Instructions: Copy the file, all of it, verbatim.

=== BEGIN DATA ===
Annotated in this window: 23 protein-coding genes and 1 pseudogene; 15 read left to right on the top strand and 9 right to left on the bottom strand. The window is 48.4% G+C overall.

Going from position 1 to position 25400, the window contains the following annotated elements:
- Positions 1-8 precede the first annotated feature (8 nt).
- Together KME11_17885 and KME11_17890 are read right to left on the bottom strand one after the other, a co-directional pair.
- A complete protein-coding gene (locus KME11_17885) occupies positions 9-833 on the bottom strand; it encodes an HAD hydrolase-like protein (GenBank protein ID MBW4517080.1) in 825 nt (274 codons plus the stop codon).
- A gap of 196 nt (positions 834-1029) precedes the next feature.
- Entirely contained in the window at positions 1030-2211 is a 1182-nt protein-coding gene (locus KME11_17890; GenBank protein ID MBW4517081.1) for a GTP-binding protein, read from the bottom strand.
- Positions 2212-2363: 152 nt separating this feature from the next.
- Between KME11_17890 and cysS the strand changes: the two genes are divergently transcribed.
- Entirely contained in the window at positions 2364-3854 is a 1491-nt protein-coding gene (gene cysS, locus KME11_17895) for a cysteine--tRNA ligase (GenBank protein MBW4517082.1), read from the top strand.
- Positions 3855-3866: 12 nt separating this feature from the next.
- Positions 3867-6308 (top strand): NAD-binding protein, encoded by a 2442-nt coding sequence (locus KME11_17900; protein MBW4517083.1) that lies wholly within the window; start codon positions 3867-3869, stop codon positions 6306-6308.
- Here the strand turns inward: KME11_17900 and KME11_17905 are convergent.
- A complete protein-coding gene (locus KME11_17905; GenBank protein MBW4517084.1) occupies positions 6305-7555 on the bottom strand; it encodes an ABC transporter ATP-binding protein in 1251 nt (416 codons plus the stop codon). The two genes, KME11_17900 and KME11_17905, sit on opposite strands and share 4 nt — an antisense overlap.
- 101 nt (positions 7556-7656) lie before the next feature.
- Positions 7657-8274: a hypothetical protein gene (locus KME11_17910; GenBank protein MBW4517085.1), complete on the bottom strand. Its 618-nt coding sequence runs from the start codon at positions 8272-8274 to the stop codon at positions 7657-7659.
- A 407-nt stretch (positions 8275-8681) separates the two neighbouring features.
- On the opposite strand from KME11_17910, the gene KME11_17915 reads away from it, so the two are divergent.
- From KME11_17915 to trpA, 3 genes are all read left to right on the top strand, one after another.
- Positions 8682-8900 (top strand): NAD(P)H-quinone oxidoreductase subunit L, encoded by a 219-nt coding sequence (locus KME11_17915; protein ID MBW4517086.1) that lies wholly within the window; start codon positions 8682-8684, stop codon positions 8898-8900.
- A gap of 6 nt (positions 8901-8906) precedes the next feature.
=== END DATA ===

Annotated in this window: 23 protein-coding genes and 1 pseudogene; 15 read left to right on the top strand and 9 right to left on the bottom strand. The window is 48.4% G+C overall.

Going from position 1 to position 25400, the window contains the following annotated elements:
- Positions 1-8 precede the first annotated feature (8 nt).
- Together KME11_17885 and KME11_17890 are read right to left on the bottom strand one after the other, a co-directional pair.
- A complete protein-coding gene (locus KME11_17885) occupies positions 9-833 on the bottom strand; it encodes an HAD hydrolase-like protein (GenBank protein ID MBW4517080.1) in 825 nt (274 codons plus the stop codon).
- A gap of 196 nt (positions 834-1029) precedes the next feature.
- Entirely contained in the window at positions 1030-2211 is a 1182-nt protein-coding gene (locus KME11_17890; GenBank protein ID MBW4517081.1) for a GTP-binding protein, read from the bottom strand.
- Positions 2212-2363: 152 nt separating this feature from the next.
- Between KME11_17890 and cysS the strand changes: the two genes are divergently transcribed.
- Entirely contained in the window at positions 2364-3854 is a 1491-nt protein-coding gene (gene cysS, locus KME11_17895) for a cysteine--tRNA ligase (GenBank protein MBW4517082.1), read from the top strand.
- Positions 3855-3866: 12 nt separating this feature from the next.
- Positions 3867-6308 (top strand): NAD-binding protein, encoded by a 2442-nt coding sequence (locus KME11_17900; protein MBW4517083.1) that lies wholly within the window; start codon positions 3867-3869, stop codon positions 6306-6308.
- Here the strand turns inward: KME11_17900 and KME11_17905 are convergent.
- A complete protein-coding gene (locus KME11_17905; GenBank protein MBW4517084.1) occupies positions 6305-7555 on the bottom strand; it encodes an ABC transporter ATP-binding protein in 1251 nt (416 codons plus the stop codon). The two genes, KME11_17900 and KME11_17905, sit on opposite strands and share 4 nt — an antisense overlap.
- 101 nt (positions 7556-7656) lie before the next feature.
- Positions 7657-8274: a hypothetical protein gene (locus KME11_17910; GenBank protein MBW4517085.1), complete on the bottom strand. Its 618-nt coding sequence runs from the start codon at positions 8272-8274 to the stop codon at positions 7657-7659.
- A 407-nt stretch (positions 8275-8681) separates the two neighbouring features.
- On the opposite strand from KME11_17910, the gene KME11_17915 reads away from it, so the two are divergent.
- From KME11_17915 to trpA, 3 genes are all read left to right on the top strand, one after another.
- Positions 8682-8900 (top strand): NAD(P)H-quinone oxidoreductase subunit L, encoded by a 219-nt coding sequence (locus KME11_17915; protein ID MBW4517086.1) that lies wholly within the window; start codon positions 8682-8684, stop codon positions 8898-8900.
- A gap of 6 nt (positions 8901-8906) precedes the next feature.